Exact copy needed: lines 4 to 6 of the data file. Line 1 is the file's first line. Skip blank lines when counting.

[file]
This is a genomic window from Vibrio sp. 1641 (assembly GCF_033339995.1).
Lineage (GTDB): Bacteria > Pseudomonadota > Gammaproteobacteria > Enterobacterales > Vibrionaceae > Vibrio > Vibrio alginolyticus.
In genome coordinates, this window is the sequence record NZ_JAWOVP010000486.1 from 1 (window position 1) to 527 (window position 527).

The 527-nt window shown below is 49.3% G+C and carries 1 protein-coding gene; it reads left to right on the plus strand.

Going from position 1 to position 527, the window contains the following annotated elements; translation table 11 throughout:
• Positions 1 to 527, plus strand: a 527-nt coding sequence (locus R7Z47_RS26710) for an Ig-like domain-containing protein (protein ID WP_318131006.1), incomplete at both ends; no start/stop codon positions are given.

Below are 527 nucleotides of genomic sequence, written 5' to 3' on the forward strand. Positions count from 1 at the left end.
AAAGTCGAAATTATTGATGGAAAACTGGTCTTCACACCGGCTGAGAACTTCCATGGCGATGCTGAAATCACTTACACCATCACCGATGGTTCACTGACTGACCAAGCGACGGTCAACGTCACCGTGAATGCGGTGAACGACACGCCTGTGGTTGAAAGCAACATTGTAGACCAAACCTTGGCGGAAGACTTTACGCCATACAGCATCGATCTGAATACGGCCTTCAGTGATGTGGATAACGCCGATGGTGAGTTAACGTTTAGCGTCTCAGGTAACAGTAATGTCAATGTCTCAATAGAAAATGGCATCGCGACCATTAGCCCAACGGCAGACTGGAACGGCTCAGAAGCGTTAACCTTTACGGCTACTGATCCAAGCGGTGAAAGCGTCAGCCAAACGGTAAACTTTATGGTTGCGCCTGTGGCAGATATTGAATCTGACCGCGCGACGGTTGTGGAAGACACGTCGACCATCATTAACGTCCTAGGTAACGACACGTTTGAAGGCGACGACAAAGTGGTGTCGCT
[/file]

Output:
The 527-nt window shown below is 49.3% G+C and carries 1 protein-coding gene; it reads left to right on the plus strand.

Going from position 1 to position 527, the window contains the following annotated elements; translation table 11 throughout:
• Positions 1 to 527, plus strand: a 527-nt coding sequence (locus R7Z47_RS26710) for an Ig-like domain-containing protein (protein ID WP_318131006.1), incomplete at both ends; no start/stop codon positions are given.